Turkish pine

Turkish pine

name = Turkish Pine
status = LR/lc | status_system = IUCN2.3

image_width = 240px
image_caption = Turkish Pine foliage and cones
regnum = Plantae
divisio = Pinophyta
classis = Pinopsida
ordo = Pinales
familia = Pinaceae
genus = "Pinus"
subgenus = "Pinus"
species = "P. brutia"
binomial = "Pinus brutia"
binomial_authority = Tenore

The Turkish pine ("Pinus brutia") is a pine native to the eastern Mediterranean region. The bulk of its range is in Turkey, but it also extends to the East Aegean Islands of Greece, the Crimea, Iran, Georgia, Azerbaijan, northern Iraq, western Syria, Lebanon, and Cyprus. It generally occurs at low altitudes, mostly from sea level to 600 m, up to 1200 m in the south of its range.

It is a medium-size tree, reaching 20-35 m tall and with a trunk diameter of up to 1 m, exceptionally 2 m. The bark is orange-red, thick and deeply fissured at the base of the trunk, and thin and flaky in the upper crown. The leaves ('needles') are in pairs, slender, mostly 10-16 cm long, bright green to slightly yellowish green. The cones are stout, heavy and hard, 6-11 cm long and 4-5 cm broad at the base when closed, green at first, ripening glossy red-brown when 24 months old. They open slowly over the next year or two to release the seeds, opening to 5-8 cm broad. The seeds are 7-8 mm long, with a 15-20 mm wing, and are mainly wind-dispersed.

Turkish Pine is closely related to Aleppo Pine, Canary Island Pine and Maritime Pine, which all share many features with it. Some authors have treated it as a subspecies of Aleppo Pine, but it is usually regarded as a distinct species. It is a moderately variable species, and the following subspecies and varieties are named:
*"Pinus brutia" subsp. "brutia" var. "brutia" (typical form; most of the range)
**"Pinus brutia" subsp. "brutia" var. "pityusa" (Georgia and adjacent Russian Black Sea coast; barely distinct from the type)
**"Pinus brutia" subsp. "brutia" var. "stankewiczii" (Crimea; barely distinct from the type)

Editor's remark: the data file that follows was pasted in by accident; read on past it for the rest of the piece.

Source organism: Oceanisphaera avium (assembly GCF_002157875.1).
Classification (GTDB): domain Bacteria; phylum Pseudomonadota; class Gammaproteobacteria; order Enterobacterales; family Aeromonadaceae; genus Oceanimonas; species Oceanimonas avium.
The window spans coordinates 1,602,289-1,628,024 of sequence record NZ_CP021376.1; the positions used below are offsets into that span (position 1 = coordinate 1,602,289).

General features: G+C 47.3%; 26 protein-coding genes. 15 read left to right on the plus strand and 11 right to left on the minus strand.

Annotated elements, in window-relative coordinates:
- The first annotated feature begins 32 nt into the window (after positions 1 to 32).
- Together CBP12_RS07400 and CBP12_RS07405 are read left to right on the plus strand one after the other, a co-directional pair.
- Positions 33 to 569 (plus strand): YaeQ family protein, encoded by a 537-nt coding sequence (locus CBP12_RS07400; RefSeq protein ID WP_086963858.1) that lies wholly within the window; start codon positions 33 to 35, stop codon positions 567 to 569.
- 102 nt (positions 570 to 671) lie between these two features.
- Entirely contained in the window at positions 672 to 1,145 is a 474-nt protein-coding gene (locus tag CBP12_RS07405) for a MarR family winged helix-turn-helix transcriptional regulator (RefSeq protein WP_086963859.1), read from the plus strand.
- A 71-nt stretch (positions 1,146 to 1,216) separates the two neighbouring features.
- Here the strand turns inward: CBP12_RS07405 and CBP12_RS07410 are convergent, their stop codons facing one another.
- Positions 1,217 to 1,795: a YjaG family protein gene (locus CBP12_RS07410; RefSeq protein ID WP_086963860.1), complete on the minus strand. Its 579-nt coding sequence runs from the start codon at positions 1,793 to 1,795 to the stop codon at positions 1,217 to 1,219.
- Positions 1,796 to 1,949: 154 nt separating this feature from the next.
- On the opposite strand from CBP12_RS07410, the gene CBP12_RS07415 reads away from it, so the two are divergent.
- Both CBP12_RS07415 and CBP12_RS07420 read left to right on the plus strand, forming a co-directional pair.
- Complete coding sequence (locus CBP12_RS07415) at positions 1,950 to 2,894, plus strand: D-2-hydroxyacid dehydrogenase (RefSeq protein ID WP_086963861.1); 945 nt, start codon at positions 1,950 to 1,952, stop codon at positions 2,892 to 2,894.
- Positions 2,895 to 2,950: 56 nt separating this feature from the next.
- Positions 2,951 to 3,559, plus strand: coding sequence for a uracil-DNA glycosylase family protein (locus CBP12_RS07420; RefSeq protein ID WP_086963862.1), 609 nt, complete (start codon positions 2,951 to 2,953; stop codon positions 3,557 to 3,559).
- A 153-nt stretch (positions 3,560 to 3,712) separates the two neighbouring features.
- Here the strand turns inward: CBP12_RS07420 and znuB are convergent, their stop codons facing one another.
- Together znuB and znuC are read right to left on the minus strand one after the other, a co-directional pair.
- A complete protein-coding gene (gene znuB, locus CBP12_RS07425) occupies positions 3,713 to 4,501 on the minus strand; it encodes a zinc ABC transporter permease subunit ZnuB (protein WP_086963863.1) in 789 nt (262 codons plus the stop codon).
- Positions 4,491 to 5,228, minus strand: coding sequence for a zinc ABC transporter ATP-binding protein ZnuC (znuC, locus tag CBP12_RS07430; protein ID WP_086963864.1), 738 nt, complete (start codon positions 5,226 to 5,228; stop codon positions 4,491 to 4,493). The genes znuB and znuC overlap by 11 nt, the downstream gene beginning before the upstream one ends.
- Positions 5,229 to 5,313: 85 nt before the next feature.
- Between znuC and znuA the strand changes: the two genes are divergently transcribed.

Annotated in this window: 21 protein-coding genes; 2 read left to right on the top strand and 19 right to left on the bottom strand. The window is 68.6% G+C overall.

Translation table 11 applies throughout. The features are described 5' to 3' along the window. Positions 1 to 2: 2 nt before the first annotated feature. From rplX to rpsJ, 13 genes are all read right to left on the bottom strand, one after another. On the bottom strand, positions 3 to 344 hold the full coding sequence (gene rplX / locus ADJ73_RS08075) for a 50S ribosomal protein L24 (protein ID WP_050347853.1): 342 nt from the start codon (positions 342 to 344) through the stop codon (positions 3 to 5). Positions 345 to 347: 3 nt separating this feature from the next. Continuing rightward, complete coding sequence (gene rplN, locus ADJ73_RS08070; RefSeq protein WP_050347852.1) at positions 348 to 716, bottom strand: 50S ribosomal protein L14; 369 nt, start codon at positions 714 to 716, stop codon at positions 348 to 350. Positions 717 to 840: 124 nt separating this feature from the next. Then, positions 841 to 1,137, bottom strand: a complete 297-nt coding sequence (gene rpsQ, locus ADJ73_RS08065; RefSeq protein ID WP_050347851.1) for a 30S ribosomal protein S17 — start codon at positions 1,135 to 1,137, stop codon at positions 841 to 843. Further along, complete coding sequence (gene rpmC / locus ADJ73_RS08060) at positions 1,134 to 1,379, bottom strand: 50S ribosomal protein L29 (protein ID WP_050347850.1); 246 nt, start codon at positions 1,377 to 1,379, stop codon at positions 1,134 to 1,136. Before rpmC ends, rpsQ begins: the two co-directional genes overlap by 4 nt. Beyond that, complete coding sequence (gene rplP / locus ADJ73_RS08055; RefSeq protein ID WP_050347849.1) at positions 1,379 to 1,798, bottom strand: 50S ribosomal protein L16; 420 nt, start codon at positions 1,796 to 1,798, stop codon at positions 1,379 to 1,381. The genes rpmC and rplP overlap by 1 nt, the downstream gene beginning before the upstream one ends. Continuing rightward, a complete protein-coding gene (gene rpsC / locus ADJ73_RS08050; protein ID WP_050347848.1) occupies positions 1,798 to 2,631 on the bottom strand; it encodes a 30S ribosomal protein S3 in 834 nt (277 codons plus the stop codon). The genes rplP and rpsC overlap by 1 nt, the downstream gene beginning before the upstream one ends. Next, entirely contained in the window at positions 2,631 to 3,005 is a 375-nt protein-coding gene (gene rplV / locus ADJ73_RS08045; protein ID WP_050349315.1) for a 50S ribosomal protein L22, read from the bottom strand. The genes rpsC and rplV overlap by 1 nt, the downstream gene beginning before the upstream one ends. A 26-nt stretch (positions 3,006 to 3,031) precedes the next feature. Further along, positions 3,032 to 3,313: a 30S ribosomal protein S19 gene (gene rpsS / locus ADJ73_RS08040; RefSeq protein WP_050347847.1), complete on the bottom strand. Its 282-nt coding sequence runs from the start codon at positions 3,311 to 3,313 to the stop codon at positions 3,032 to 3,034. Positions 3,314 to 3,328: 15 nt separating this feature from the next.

**"Pinus brutia" subsp. "brutia" var. "pendulifolia" (southern coastal Turkey; needles 20-29 cm, pendulous)
*"Pinus brutia" subsp. "eldarica" (Eldar Pine; Azerbaijan; needles 8-14 cm, cones 5-9 cm).The Eldar Pine is treated as a species ("Pinus eldarica") by some authors; it is adapted to a drier climate with a summer rainfall peak, whereas subsp. "brutia" is adapted to a climate with mainly winter rainfall.

Turkish Pine is host to a sap-sucking aphid "Marchalina hellenica". Under normal circumstances, this insect does no significant damage to the pine, but is of great importance for the excess sugar it secretes. This sugar, "honeydew", is collected by Honeybees which make it into a richly flavoured and valuable honey, "pine honey" (Turkish, "çam balı"), with reputed medicinal benefits.

The Krüper's Nuthatch, a rare nuthatch, is largely restricted to forests of Turkish Pine and depends heavily on it for feeding; the ranges of the two species are largely coincident.

The "Lone Pine", a prominent landmark tree at an ANZAC First World War battle at Gallipoli, was this species. Cones from the battlefield were taken home to Australia, and plants sourced from the seeds were planted as living memorials.

It is widely planted for timber, both in its native area (it is the most important tree in forestry in Turkey) and elsewhere in the Mediterranean region east to Pakistan. It is also a popular ornamental tree, extensively planted in parks and gardens in hot dry areas (such as southern California, Arizona, and west and central Texas in the United States), where its considerable heat and drought tolerance is highly valued. The subspecies "eldarica" is the most drought tolerant form, used in Afghanistan, Iran and more recently in Arizona, California, and Texas. In the United States subsp. "eldarica" is usually referred to as either "Eldarica Pine" or "Afghan Pine".

Turkish Pine is also known by several other names, Calabrian Pine (from a naturalised population of the pine in Calabria in southern Italy, from where the pine was first botanically described), East Mediterranean Pine and Brutia Pine.

References and external links

*IUCN2006|assessors=Conifer Specialist Group|year=1998|id=42347|title=Pinus brutia|downloaded=12 May 2006
*Frankis, M. P. (1999). Pinus brutia. "Curtis's Botanical Magazine" 16: 173-184.
* [http://www.pinetum.org/PhotoMPF2.htm Photos of trees in Turkey (scroll down page)]
* [http://www.conifers.org/pi/pin/brutia.htm Gymnosperm Database]

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